Recent trends such as increasing obesity levels and rising food prices have pushed sustainable development and public health promotion squarely onto the policy agenda. Yet action on sustainability and wellbeing is only credible if it also tackles the structural causes of injustice.
Research and innovation in food and farming is crucial if we are going to feed a growing global population in the face of the 'perfect storm' of climate change and resource contraints.
Agriculture has always been at the mercy of financial market activity. Financial practices have exacerbated the volatility endemic in agriculture. Rather than dissipating risks, instead they have served to magnify them.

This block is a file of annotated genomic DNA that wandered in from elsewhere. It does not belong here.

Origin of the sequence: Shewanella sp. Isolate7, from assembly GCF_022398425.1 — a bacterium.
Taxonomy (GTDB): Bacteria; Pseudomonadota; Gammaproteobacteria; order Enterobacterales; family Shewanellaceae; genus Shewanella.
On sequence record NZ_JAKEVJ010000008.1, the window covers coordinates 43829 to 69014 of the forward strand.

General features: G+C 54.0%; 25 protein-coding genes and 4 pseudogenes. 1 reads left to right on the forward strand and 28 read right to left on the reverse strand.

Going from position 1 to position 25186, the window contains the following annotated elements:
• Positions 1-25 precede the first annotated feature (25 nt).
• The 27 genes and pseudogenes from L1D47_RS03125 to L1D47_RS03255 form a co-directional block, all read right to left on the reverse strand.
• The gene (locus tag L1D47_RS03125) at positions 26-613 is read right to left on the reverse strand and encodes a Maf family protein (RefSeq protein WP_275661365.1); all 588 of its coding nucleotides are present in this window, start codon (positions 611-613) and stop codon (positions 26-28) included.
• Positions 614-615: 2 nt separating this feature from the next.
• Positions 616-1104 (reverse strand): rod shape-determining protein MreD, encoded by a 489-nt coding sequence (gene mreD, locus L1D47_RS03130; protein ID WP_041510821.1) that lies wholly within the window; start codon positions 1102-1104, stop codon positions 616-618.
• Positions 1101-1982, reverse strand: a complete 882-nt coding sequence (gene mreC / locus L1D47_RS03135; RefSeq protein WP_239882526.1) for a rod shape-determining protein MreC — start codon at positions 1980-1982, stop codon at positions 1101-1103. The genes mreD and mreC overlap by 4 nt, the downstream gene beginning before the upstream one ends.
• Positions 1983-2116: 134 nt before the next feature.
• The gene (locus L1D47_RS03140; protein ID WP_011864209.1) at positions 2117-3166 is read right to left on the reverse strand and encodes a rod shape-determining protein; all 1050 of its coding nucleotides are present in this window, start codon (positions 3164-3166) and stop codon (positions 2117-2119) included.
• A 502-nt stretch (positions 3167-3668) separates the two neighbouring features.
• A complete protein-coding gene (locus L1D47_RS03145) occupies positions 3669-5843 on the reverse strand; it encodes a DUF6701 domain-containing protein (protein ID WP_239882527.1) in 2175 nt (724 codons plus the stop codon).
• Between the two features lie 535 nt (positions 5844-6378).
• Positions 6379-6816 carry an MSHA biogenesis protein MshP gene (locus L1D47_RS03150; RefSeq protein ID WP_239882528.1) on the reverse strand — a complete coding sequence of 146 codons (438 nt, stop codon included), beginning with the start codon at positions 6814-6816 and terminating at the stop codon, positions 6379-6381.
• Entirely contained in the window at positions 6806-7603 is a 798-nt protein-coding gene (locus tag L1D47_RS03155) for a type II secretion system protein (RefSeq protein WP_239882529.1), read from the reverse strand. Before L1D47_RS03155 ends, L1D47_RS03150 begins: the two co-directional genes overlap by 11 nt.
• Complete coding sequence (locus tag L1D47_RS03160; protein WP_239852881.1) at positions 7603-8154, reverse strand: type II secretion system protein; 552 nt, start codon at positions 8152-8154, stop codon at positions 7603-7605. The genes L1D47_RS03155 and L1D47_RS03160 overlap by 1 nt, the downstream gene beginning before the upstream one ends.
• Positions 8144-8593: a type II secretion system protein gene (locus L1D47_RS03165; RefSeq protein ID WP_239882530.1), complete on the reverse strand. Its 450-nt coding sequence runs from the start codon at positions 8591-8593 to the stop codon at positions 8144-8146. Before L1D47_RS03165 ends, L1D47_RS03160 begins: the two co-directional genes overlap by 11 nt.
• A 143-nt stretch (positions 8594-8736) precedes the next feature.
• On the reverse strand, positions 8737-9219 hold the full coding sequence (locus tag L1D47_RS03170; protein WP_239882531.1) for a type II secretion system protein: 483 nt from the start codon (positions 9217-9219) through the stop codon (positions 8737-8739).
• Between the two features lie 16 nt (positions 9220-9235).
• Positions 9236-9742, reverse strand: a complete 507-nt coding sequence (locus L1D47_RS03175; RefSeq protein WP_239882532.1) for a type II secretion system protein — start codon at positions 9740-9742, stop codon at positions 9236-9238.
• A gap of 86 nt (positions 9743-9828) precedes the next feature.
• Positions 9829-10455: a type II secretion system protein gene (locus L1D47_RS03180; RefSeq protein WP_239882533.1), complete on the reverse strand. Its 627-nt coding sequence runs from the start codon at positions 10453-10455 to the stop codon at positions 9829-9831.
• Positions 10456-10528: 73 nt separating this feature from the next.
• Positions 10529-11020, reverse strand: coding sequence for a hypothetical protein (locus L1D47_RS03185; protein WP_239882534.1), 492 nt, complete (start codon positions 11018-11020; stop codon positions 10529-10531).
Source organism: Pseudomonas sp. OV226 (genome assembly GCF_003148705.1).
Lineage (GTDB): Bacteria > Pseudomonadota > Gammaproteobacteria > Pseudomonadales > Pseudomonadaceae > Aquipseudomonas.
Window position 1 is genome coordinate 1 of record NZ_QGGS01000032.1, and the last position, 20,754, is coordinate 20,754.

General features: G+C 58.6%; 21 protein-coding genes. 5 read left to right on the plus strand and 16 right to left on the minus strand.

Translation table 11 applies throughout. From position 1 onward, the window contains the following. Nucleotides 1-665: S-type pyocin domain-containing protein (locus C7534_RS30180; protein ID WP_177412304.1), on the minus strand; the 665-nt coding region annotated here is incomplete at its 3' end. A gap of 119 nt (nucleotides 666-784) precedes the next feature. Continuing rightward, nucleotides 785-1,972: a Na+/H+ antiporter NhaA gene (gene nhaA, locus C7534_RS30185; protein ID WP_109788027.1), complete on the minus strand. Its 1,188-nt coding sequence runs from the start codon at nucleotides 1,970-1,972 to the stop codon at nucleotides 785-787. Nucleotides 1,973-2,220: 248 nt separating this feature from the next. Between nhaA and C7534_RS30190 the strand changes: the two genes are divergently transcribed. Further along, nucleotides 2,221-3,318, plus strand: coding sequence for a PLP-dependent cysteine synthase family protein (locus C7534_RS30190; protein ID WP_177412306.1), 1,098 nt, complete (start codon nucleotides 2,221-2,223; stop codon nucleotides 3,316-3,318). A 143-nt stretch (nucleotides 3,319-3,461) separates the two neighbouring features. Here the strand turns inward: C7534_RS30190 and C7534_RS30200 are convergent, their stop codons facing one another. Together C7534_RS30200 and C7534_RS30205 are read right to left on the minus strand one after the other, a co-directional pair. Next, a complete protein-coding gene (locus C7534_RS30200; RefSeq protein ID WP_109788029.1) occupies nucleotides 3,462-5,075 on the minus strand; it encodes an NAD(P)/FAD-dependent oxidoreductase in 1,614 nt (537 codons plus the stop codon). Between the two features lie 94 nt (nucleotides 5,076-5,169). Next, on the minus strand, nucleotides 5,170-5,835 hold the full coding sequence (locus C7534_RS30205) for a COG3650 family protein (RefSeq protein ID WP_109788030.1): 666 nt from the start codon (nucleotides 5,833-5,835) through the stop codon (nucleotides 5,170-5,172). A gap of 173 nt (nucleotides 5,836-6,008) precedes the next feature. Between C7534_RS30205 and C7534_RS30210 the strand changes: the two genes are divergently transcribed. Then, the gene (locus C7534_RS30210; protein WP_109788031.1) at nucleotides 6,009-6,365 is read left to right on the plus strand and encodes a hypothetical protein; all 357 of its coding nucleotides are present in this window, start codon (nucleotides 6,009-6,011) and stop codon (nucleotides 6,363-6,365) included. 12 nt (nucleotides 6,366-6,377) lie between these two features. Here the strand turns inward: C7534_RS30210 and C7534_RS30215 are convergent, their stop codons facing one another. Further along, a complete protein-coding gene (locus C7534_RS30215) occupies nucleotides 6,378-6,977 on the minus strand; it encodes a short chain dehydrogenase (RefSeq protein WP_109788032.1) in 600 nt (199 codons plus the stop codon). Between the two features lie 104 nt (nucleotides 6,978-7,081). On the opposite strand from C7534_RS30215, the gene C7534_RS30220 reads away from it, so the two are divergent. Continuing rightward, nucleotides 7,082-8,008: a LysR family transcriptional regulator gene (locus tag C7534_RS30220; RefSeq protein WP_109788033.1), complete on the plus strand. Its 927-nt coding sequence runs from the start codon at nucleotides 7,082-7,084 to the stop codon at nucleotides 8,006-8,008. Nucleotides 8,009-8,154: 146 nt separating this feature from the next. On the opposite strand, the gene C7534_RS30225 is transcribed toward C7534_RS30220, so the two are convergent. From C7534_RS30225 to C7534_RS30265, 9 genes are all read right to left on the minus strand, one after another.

Over many years food and farming policy has been low down the political agenda. When it does surface - in the form of BSE, Salmonella or 'horsegate' - consumer confidence in our food system is temporarily knocked, the government of the day calls for an independent inquiry, and knee jerk policies are made.